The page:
On the day that Ann Shearer is to leave for her twenty-year high school reunion, her son Jack’s gerbil dies. Jack asks her where rodents (specifically Hamsterface, as they called the gerbil) go after you bury them in the backyard with a pile of cedar chips for a headstone.
“Someday, even the universe will die,” she says. “All the molecules will become far enough apart that they can’t form any new stars, and all the old stars will die, and the universe will just get colder and darker and colder and darker. It’s the end of the circle of life. It’s the heat death of the universe.”
Jack is eight.
“Heaven,” Jack’s father, Matt, says. “Hamsterface went to Heaven.”
“He’s eight now. He can handle the truth,” Ann says. She pinches Jack’s earlobe. “Bye, sport. I’ll be back after I flirt with all my old boyfriends.”
She does not, however, have any old boyfriends. All the swagger and appeal she now possesses came only after she’d graduated―years after―when she’d gotten away from the people who knew her, when she’d gotten away from who she was, when she’d had the freedom to become someone else.
She hasn’t visited her hometown since college, when her parents moved north. This is what she remembers: Bermuda grass spiking into her calves, cul-de-sacs curling into themselves, and shopping centers pretending to be what they weren’t (medieval villages, French villas, the Parthenon). Everyone thought the architecture was “interesting” and “unique,” but once you went inside, it was all pretty much the same.
Ann wonders whether, at the first night’s cocktail party, she’ll say, “I’m an astrophysicist,” “I’m an astronomer,” “I work professionally with telescopes,” or, “I work at a college.”
She is already overcome by desire to avoid conversation. Conversation, in these circumstances, is something that gets under your skin and infects you and then kills you, slowly, but not so slowly that you won’t have to go to the next night’s you’re-seated-at-tables-according-to-what-clubs-you-were-in gathering.
The closest Ann ever came to a boyfriend was in eighth grade, when Brandon Kenard started following her around. Brandon played Pop Warner football. Ann didn’t―still doesn’t―know the meaning of “Pop Warner.” Brandon had hair like a plastic doll’s and a face like a square-jawed cherub. He wore shirts with brand logos prominently displayed. There was no reason he should have even glanced at Ann’s locker, let alone her lime-colored overall shorts, hiked-up backpack, or ground-seeking eyes.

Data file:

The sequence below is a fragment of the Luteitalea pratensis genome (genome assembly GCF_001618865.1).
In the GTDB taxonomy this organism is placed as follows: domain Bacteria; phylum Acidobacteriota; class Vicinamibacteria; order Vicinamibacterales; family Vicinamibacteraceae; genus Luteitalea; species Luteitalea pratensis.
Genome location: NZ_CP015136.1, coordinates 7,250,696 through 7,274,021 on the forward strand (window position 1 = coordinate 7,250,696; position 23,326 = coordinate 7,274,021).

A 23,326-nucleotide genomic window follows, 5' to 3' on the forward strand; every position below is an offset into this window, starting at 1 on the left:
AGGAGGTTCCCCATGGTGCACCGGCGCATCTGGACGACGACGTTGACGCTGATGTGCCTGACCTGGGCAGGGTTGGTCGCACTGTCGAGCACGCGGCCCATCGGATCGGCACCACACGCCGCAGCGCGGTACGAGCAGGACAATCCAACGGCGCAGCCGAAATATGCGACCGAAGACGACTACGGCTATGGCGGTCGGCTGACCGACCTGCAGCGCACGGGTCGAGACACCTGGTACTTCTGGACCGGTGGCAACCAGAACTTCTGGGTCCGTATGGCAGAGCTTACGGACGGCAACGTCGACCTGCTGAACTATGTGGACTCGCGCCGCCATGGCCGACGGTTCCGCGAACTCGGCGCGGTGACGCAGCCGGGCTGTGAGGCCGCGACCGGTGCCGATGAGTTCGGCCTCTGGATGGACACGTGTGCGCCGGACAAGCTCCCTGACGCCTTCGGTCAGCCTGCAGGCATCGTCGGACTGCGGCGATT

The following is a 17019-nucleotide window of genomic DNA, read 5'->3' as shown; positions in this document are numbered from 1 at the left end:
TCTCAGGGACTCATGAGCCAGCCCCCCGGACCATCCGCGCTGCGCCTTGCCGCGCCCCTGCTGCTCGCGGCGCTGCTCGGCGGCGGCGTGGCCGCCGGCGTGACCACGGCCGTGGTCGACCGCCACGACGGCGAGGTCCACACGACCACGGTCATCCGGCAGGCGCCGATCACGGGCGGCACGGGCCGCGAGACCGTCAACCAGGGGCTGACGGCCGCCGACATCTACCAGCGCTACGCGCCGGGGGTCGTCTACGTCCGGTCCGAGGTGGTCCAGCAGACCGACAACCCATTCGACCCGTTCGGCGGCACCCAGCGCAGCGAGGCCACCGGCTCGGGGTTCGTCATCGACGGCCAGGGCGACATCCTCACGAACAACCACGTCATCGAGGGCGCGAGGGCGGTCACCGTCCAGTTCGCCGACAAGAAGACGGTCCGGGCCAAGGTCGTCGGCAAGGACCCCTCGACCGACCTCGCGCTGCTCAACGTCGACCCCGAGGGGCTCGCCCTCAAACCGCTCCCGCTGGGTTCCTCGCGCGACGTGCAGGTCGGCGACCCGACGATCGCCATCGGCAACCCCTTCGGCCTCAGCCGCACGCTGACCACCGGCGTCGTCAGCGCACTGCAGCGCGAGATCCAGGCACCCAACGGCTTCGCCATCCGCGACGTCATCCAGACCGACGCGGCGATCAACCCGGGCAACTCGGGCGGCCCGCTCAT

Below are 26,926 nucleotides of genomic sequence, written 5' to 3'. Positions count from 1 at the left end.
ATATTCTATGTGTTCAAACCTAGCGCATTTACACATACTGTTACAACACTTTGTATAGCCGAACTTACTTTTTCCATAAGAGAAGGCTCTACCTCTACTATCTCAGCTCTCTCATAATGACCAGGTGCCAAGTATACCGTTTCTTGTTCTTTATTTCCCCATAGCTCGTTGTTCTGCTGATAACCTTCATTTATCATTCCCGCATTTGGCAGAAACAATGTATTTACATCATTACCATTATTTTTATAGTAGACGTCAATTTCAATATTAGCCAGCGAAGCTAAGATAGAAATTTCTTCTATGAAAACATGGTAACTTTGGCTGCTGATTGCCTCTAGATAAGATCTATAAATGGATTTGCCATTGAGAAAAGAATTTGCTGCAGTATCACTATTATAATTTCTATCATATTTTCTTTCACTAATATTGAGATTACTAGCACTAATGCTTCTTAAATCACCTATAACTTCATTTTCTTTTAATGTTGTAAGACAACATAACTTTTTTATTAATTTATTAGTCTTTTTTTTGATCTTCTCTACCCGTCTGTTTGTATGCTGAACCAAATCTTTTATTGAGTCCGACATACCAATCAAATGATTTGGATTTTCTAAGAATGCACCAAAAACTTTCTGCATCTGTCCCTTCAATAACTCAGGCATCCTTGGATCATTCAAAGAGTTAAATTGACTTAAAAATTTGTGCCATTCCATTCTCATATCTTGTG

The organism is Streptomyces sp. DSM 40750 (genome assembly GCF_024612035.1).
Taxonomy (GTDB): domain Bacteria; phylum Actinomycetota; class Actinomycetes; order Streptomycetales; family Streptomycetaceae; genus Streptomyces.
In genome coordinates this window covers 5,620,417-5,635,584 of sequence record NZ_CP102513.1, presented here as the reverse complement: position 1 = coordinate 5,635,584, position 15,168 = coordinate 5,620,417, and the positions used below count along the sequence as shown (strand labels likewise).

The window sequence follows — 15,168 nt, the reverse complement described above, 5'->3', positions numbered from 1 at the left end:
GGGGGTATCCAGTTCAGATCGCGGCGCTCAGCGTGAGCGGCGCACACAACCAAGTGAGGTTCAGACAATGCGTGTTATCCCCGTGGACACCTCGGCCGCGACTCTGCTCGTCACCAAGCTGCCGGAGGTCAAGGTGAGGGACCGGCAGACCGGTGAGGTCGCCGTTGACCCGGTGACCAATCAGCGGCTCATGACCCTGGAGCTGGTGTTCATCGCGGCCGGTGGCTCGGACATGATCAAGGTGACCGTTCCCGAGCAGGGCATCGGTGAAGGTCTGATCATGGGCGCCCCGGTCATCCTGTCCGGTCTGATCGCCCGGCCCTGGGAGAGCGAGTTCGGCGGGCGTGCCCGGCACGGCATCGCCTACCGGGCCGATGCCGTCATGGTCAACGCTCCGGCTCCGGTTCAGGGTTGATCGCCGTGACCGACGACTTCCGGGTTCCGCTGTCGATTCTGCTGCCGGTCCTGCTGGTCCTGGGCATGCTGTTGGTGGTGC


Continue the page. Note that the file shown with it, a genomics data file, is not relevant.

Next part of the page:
But for a whole month, he attempted to talk to her. He tried to be her sentence diagramming partner. He tried to sit at the band lunch table. He tried to catch her coming out of Algebra I, which he could do, since he was only in Pre-algebra.
Ann knew that popular boys only talked to her so that they could say, “Want to go out?” so that she would say, “Yes,” so that they could say, “Not,” and then go high-five their smooth-calved, prickly-chinned friends.
She never said more than two words at a time to Brandon, lest she set herself up for a joke, or as one. Brandon, however, continued to swagger beside her between classes. When he looked at her eyes (not “in” or “into,” since those prepositions would have required her participation), he looked like a different person. Perhaps because Ann only saw him peripherally.
Then one day, everything changed, in the way that everything can when you are fourteen and all things are connected and dire. Pulling one string seems to cause all the others to dance in a way you didn’t think they could, let alone would, but that’s only because you can’t see that the dancing is actually a swift unraveling.
It was a Tuesday in gym class. They were studying volleyball, and Ann was on Brandon’s team because he had picked her, first, because he was team captain. Despite the way his clean-muscled friends yelled their own names at him (shouts of “John! Dude!” and “C’mon, man, it’s me―Ryan!”), Brandon made Ann’s name ring out like a tapped champagne glass.
She missed every ball that flew near (“At,” she thought. “They’re flying at me.”) her.
But that wasn’t the memorable part of the day. That happened every day, with every kind of ball from basket to tennis to tether. The memorable part was when Brandon’s shorts split as he bent to serve. Everyone saw his smiley-face boxers. Everyone pointed. Everyone laughed.
Ann had always thought that Brandon would be immune to that kind of thing, to embarrassment in general. It had seemed to her that if you were high on the totem pole, nothing, not a strong wind or a good shake or torn clothing, could knock you off. But Brandon’s neck grew blood lines, and he stood up slowly, as if he were old and tired and unsure whether he’d even be able to stand at all.